However, what represents a resounding human and environmental failure in the eyes of many seems to be an excellent business opportunity for the private sector, as was made clear in a session organized by the International Chamber of Commerce (ICC) with speakers such as Russell Mills from Dow Chemical, Abyd Karmali from investment bank Merril Lynch, and Andrei Marcu from the International Emissions Trading Association (IETA). Mr. Marcu, for example, stated that the emissions market 'is very complicated, but it has fulfilled more than expected' and that the Clean Development Mechanism was on the right track, but 'could give more' (I understand that he was referring to benefits, although who knows if he was thinking of potatoes).

Mr Karmali focused on the importance of pollution price stability to attract investment and maximize profits (there we have a science fiction idea where there is any). "The price of CO2 is fundamental," he reminded those present. And the good news is that the proposed REDD credits that are on the table, which would be generated with avoided deforestation and degradation, "could work very well in terms of cycles for investors."

But perhaps the one who best expressed in a single sentence what had led them to meet in that room was Mr. Mills, who pointed out that 'investing in this field is like investing in any other (...) The starting point is to make the more attractive investments. '

The speakers took the opportunity to read their particular letter to the Magi, that is, the conditions that they would like to see reflected in the new agreement that the international community adopts regarding the climate. Among other things, they stressed that it would be desirable for the new treaty to explicitly mention that the private sector has a role to play, that it considers the fungibility of different emission rights mechanisms and that the application of the different mechanisms is predictable.

The private sector, therefore, is already dreaming of a paradise - which is guessed but still to be discovered - of new mechanisms (essentially financial, although they claim to be based on 'environmental goods') that allow them to continue making money with it. air. And apparently the climax of that dream would be the creation of a single ‘pollution unit’ that would allow markets to engage in unlimited weather speculation. The possibilities, like the market, only know the limit of the imagination.

Civil society: the secondary actor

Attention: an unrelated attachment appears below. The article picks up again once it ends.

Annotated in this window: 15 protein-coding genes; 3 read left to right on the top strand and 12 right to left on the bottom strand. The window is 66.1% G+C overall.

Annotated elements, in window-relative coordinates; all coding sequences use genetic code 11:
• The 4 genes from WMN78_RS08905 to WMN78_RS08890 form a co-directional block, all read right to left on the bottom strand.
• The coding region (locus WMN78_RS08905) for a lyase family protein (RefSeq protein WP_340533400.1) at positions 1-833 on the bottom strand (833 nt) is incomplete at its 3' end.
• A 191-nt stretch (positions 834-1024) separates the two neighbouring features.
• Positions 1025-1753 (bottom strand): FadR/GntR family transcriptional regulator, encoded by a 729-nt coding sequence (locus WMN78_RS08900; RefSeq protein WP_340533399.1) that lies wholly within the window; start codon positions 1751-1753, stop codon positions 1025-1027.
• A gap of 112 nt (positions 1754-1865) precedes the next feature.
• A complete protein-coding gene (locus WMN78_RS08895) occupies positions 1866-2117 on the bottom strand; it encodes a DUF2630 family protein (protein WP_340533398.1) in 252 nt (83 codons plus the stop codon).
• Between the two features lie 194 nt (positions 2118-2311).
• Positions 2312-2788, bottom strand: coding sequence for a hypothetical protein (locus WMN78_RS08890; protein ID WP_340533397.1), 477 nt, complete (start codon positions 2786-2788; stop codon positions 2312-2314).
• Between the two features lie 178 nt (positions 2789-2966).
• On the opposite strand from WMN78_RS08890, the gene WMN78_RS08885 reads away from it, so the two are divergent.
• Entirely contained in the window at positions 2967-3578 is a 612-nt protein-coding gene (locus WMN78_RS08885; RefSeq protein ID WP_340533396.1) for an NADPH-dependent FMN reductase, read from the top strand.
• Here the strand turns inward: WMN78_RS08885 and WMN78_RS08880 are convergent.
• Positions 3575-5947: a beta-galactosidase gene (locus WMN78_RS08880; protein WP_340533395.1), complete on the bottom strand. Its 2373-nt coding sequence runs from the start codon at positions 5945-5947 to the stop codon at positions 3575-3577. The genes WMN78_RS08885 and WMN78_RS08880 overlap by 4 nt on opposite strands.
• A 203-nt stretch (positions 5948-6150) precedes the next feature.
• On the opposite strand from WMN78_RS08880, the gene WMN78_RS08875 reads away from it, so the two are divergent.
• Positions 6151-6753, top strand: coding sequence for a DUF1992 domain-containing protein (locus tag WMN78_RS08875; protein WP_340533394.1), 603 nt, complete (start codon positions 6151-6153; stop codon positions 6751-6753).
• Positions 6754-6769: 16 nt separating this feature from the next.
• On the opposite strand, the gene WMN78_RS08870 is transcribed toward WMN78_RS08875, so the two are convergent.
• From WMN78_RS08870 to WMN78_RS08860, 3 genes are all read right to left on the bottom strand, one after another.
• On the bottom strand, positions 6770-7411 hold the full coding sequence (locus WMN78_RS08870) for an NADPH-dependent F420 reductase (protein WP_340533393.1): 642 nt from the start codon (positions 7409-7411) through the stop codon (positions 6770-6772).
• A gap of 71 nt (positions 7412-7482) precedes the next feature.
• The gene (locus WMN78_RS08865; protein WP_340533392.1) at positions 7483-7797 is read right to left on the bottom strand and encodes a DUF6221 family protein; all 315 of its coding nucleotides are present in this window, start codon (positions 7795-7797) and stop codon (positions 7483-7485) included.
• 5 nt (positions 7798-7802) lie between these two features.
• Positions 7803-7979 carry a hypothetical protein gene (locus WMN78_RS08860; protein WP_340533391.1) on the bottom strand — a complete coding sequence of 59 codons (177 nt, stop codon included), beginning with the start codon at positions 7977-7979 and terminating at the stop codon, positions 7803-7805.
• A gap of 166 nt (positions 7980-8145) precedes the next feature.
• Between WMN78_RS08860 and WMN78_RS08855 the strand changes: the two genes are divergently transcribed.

During the meeting, there was also a secondary role reserved for the so-called civil society, although much of its visibility was reduced to the slogans of campaigns such as' TckTckTck ', in which many of the large international NGOs participate, or' 350.org '. Despite the striking nature of their actions - 'TckTckTck', for example, kept a stack of alarm clocks near the entrance for days, which they rang before the final plenary began - with this type of campaign there is a risk of emptying of all content the legitimate demands of any movement that wishes to go beyond false solutions and give the impression that all that is needed is to rush to sign a treaty because time does not stop running or limit the levels of concentration of carbon dioxide in the atmosphere at 350 parts per million (which is the figure given by the United Nations as a risk threshold beyond which the climate catastrophe would be irreversible).

It is true that time is short. It is also true that it is urgent to reduce emissions. But it is not enough, and that is precisely what civil society must put the greatest emphasis on, especially that which can make its voice heard among decision-making circles. Question the current development model and the paradigm of unlimited growth, denounce the trade, finance and investment systems that promote hyperproduction and hyperconsumerism, advocate for alternatives to the extraction and massive burning of fossil fuels for energy generation and transportation or recognizing the ecological, social, financial and historical debt of the industrialized countries with the peoples of the South are points that should be among the priorities of the civil society agenda and without which all the other demands are reduced to the superfluous.

In fact, with this idea of ​​delving deeper into the causes and responsibilities of climate change, two direct actions were organized. In one of them, some 70 activists from the local platform 'The weather is not for sale' blocked for an hour some of the access doors to the building where the negotiations were taking place to denounce that 'the market is the problem, not the solution'. The final plenary session was also interrupted by two activists who stood at the presidential table displaying a small banner that read "Stop CO2lonialism." Although the United Nations security guards (dressed, by the way, in a rather galactic uniform) were in charge of quickly boarding them and removing them from the room, the action deserved great applause from many of those present.

Credit titles

In the credits with which I put an end to these reflections there is no place for big stars or soundtracks, only for a cry for justice that we are not trying to drown. Oh, and a happy ending to remind all those attending the summit not to worry about the emissions produced during its celebration: the Department of the Environment and Housing of the Generalitat de Catalunya has offset the emissions (calculated at 474 tons of CO2 ; the ton is now priced at about 14 euros) through the company SENDECO2 (here is the certificate for skeptics like me).


Beatriz Martinez is a translator for the Transnational Institute. - Nov 11 2009 - http://www.tni.org